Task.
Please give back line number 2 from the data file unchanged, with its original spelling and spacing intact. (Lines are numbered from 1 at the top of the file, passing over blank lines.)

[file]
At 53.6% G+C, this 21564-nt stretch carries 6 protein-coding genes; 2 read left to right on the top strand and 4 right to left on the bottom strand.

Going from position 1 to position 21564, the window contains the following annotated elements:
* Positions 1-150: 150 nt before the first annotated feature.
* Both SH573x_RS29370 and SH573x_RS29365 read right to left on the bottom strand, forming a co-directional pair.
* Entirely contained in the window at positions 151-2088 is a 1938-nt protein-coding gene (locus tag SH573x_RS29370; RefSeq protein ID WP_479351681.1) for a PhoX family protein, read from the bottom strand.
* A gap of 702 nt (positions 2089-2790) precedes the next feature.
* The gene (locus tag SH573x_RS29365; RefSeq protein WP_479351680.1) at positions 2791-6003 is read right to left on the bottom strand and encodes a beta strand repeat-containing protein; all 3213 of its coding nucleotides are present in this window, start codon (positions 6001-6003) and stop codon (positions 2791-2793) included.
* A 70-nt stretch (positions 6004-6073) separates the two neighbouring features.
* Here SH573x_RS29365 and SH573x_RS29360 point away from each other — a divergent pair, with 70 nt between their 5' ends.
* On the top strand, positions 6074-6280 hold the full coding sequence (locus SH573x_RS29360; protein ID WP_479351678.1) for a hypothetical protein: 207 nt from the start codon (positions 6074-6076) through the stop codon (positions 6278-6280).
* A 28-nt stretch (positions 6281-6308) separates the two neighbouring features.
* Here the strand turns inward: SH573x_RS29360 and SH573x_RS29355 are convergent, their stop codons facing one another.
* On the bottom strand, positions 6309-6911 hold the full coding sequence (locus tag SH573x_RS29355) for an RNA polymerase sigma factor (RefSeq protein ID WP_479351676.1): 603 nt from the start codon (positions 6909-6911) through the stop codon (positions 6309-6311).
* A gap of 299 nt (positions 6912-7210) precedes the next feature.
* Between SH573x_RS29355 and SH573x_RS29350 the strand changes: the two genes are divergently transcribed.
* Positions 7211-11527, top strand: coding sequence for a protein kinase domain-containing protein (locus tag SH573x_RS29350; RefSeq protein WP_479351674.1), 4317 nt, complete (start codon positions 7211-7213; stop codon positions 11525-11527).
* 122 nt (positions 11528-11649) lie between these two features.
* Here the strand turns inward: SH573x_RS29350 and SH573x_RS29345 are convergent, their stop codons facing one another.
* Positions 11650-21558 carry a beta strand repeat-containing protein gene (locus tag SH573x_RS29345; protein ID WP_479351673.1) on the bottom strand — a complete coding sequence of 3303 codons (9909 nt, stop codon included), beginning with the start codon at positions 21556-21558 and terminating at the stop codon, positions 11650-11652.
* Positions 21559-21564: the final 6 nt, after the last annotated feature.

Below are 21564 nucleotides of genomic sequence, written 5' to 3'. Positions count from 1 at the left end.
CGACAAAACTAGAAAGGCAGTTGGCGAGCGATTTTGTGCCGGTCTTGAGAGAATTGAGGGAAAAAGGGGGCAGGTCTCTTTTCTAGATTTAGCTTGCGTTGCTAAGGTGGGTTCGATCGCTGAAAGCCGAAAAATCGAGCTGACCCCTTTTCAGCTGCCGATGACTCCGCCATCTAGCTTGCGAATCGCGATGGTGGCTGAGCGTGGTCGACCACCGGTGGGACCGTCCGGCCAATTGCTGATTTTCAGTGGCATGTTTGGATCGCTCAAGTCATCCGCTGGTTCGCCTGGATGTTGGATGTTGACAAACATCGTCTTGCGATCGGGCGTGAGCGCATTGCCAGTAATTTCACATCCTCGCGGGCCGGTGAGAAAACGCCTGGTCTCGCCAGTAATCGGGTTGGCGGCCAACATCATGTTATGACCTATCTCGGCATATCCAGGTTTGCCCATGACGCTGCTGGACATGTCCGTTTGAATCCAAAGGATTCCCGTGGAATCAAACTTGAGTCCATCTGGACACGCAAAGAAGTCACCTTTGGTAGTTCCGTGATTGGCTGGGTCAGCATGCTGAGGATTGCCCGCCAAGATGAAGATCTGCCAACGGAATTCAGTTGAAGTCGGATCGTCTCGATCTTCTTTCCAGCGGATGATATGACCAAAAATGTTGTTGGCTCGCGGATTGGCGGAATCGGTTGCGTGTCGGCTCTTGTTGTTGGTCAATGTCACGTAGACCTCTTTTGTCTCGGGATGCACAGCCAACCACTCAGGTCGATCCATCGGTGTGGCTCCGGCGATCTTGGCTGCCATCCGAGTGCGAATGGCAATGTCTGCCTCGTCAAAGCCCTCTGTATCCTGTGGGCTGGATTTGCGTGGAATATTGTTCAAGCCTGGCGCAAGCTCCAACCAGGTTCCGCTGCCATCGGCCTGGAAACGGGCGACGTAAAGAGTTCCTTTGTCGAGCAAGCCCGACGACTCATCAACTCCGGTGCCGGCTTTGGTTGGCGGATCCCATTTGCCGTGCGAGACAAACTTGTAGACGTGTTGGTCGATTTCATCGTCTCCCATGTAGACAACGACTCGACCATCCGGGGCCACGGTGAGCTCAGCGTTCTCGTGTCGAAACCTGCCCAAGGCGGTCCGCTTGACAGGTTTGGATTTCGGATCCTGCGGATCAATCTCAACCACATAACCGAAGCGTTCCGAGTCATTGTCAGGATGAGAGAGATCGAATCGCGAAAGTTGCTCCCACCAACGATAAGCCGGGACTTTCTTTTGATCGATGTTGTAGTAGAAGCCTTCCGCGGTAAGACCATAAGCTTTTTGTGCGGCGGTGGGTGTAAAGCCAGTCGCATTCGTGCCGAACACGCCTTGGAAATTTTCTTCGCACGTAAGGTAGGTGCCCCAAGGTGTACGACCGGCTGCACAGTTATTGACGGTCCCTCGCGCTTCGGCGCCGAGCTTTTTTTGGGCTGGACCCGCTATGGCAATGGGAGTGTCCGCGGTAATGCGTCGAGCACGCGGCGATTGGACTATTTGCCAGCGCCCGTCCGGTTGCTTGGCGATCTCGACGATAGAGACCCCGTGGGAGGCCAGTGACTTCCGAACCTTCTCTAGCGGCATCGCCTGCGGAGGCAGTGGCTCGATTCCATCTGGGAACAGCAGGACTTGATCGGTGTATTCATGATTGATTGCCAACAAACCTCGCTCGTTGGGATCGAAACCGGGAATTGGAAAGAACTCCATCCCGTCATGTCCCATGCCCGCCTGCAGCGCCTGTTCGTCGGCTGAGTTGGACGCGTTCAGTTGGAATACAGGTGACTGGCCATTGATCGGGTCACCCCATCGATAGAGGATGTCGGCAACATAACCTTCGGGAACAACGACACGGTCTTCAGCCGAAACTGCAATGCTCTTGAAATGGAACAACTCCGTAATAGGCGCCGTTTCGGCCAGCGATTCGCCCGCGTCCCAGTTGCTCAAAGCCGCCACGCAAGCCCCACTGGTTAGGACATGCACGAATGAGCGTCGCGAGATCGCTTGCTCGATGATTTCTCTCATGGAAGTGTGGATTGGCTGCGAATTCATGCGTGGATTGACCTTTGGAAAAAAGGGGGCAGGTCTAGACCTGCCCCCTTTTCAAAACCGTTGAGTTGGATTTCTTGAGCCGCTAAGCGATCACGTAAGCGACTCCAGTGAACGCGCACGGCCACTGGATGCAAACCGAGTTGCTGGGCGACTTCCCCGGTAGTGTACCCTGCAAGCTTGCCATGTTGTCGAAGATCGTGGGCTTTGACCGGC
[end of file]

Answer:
Going from position 1 to position 21564, the window contains the following annotated elements: